A much-vaunted deal between the European Union and Turkey to stem the flow of migrants across the Mediterranean is in doubt as Turkey has suddenly demanded a far higher sum of money in return for doing more to prevent migrants crossing its borders. Ankara has said it now wants €5 billion rather than the previously agreed €3 billion.
As European leaders faced mounting criticism from their own citizens for allowing unlimited numbers of migrants to enter Europe, they in turn pressurised Turkey to do more to stop people from leaving its shores. By late November a deal had been struck between the EU and the Eurasian state: Turkey would do more to enforce its borders and improve conditions for Syrian refugees within its country; in turn the EU would hand over €3 billion to help cover the costs.
Negotiations over the figure were fierce – Turkey demanded €3 billion a year; the EU countered by promising that sum over two years, to be paid out piecemeal as conditions are met, leaving the final sum vague. To sweeten the deal, they also promised to look again at Turkey joining the EU.
Breitbart predicted at the time that the deal “won’t work, and which will have serious long term consequences – primarily the accession of Turkey to the EU.” Rather, allowing Turkey’s 75 million citizens rights of free movement across the continent will instead “intensify” the migrant crisis.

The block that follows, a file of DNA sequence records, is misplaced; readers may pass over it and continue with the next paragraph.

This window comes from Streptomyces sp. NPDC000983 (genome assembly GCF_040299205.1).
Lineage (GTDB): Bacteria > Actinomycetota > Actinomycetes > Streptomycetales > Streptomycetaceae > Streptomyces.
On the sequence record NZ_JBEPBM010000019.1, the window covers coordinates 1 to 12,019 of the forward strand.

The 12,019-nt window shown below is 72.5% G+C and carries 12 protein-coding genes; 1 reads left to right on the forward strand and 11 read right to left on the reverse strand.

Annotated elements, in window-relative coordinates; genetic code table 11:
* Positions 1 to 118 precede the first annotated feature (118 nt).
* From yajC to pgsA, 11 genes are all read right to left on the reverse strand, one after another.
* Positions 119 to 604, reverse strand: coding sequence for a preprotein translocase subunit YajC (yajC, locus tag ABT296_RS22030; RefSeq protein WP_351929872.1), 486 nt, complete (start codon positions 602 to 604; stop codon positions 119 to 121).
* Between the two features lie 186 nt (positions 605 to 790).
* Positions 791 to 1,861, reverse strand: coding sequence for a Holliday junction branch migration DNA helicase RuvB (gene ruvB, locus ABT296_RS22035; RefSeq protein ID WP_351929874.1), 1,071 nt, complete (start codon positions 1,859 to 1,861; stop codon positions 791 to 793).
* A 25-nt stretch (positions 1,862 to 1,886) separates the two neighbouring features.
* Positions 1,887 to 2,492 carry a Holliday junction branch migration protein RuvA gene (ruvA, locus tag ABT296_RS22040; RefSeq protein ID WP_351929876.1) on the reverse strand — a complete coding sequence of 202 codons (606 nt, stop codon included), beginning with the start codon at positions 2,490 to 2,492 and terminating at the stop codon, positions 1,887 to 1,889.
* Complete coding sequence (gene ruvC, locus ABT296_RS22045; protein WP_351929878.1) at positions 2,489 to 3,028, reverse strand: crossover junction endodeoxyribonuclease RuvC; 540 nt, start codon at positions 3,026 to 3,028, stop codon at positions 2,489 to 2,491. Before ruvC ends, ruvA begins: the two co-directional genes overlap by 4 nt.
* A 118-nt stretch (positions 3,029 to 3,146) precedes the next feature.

By early January the deal was already beginning to crumble as European leaders furiously criticised Turkey for not doing enough to reduce the migrant flow numbers landing on Greek soil resolutely maintained an average of 3,000 per day.
Now Turkey has struck back, demanding substantially more money to do the job. “Ankara wants to have €5 billion, but we are only willing to give the promised €3 billion,” a senior EU diplomat has told Die Welt.
The Turkish government also want more of a say in how the money is spent, kicking back at EU insistence on overseeing the disbursement of funds. “The Turkish government is having a very hard time accepting that the billions of euros in aid for refugees are to be paid out step-by-step and after strict checks by the EU,” the diplomat continued.
However, EU sources are insisting that strict oversight be in place as they fear money will leach into the Turkish system rather than being of benefit to Syrian refugees. In particular, they want to see the money spent on schools and better infrastructure.
Yet no money has actually been handed over yet, as the member states cannot agree on whether the money should come from the EU budget or from member states – and how much each country should contribute.
Italy has so far refused to hand over any money, insisting that it already bears a disproportionate burden in the crisis as it has had to process hundreds of thousands of migrants landing on its shores.
During a visit to Berlin on Friday the Italian Prime Minister Matteo Renzi said his government was not against the payment in principle, but wanted clarification on payments.
“We have not changed our minds, but we are waiting for our friends in the European Commission and the European Union to answer some questions, which I think are about details, and I hope they can be clarified soon, I hope before the London conference,” he explained, referring to the Syria Donors Conference to be held in the British capital on February 4.